Struggling telecom equipment supplier Nokia Siemens Networks (NSN) said Tuesday it will slash annual costs by euro500 million ($740 million). To do so, it will condense its business units from five to three and lay off up to 6,000 workers. NSN also will stay on the alert for merger and acquisition opportunities.
The news comes about two weeks after NSN, a joint venture between Nokia Corp. and Siemens AG, announced the outsourcing of major company functions, including human resources and marketing, to save money. The changes also reflect that Nokia and Siemens have been unable to unload their stakes in the joint venture. Industry rumor has it each company has lost so much money in the deal that they can’t justify it much longer. Problem is, no one else apparently wants to buy NSN.
Now the company is turning to restructuring, which stems from NSN’s failure to combat the recession and intense competition from rivals such as Alcatel-Lucent and Ericsson. To that point, NSN watched its third-quarter earnings plunge 21 percent and its operating losses grow ten-fold.
Now the company is taking drastic steps to stanch the bleeding.
Rajeev Suri, CEO of NSN, said the venture will trim its five business units to three to target specific customers.
The first division, called Business Solutions, will offer back-office, charging, automation and other systems products. Jürgen Walter, who heads NSN’s Converged Core arm, will lead the Business Solutions organization.
The second unit, Network Systems, will concentrate on fixed and wireless network equipment. That will include base stations, optical transport systems and broadband access gear. Marc Rouanne, who’s in charge of NSN’s Radio Access division, will lead that group.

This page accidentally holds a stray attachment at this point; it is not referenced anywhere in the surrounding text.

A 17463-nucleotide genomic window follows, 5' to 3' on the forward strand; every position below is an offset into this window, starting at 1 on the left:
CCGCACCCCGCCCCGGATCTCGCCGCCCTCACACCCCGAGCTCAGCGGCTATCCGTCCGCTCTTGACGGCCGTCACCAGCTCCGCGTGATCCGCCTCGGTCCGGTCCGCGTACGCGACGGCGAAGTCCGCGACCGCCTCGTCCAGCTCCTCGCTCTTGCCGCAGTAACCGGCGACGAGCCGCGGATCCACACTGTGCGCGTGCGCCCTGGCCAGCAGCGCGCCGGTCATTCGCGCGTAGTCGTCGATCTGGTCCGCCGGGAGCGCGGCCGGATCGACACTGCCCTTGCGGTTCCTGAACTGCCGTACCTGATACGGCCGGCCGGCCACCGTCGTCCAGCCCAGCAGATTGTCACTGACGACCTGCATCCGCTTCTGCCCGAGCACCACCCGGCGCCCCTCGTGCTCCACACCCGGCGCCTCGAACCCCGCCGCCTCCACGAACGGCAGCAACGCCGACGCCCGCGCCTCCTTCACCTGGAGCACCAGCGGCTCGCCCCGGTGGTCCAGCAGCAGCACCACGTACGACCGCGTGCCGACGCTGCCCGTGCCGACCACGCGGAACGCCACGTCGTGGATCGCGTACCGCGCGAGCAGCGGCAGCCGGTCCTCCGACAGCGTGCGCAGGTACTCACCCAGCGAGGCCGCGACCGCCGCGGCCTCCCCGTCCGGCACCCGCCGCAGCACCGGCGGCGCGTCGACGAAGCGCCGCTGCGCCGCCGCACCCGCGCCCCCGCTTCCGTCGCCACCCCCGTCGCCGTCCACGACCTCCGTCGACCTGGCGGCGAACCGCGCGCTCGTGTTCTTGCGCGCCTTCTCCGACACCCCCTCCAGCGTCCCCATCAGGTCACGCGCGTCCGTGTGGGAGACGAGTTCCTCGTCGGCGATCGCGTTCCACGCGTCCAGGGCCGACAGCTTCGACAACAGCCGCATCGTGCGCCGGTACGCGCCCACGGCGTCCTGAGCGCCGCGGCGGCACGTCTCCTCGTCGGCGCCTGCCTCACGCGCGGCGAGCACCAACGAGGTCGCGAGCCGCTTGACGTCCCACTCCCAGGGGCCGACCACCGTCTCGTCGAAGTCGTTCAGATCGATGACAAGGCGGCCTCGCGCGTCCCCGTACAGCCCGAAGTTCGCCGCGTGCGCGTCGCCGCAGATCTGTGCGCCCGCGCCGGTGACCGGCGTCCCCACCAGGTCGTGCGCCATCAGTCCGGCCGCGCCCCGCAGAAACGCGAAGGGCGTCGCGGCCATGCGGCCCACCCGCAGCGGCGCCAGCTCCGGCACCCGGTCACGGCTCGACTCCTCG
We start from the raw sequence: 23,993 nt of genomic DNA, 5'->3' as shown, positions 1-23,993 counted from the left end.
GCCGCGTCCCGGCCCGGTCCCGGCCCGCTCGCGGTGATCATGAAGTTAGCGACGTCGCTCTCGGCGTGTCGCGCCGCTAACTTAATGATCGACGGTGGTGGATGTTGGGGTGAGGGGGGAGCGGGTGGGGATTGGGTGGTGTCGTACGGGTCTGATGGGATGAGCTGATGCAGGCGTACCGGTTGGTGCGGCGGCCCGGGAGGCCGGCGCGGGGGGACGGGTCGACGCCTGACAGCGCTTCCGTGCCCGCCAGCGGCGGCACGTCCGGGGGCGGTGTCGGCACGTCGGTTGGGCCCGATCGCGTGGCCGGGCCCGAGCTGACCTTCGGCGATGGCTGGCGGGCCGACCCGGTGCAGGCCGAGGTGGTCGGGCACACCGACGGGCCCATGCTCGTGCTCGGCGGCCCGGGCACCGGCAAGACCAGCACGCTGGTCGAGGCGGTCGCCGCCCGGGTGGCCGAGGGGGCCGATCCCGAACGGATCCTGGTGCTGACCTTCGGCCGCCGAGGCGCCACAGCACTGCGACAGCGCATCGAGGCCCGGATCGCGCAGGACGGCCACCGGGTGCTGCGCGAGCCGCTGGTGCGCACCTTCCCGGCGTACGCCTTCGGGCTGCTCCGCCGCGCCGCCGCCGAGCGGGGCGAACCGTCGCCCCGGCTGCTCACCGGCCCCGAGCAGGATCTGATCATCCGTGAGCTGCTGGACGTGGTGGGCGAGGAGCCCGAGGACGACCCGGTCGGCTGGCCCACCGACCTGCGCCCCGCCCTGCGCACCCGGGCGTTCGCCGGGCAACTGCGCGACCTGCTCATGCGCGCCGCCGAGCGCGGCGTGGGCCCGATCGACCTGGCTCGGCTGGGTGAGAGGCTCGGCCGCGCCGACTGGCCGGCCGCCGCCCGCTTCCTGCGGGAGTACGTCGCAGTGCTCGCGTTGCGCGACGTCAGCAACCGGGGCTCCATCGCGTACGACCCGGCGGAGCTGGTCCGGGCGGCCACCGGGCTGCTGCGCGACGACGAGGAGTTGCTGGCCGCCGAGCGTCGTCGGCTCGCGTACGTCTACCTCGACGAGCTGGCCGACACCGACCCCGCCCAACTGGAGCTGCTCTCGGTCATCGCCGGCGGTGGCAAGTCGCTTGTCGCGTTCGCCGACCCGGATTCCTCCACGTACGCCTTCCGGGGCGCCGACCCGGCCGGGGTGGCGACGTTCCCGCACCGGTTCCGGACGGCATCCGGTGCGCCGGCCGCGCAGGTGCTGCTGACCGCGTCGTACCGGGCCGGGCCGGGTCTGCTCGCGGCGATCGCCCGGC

Finally, NSN is creating the Global Services branch, which will serve as an outsourcer for service providers. Global Services’ projects will include managing and implement networks, for example. Ashish Chowdhary, the top executive for NSN’s Services business, will assume the same role for Global Services.
None of the restructuring will come cheap, and yes, jobs are at risk. NSN said it will trim its workforce by 7-9 percent. Out of 64,000 employees, that comes to nearly 6,000 people. The company did not say which countries will feel the most impact, but it did note it will work with unions where necessary. The implication seems to be that the majority of job losses could come in regions without union backing.
Meanwhile, NSN said it will pursue acquisitions when the assets and prices make sense. Executives particularly want to “enhance the scale of existing product and service business lines … that deepen relationships with key customers,” NSN said in a press release.
“We see acquisitions and expanded partnering as important tools to help meet these needs in the fastest, most efficient way possible,” Mika Vehvilainen, COO of NSN, added in a prepared statement.
NSN expects its new structure to be in place as of Jan. 1.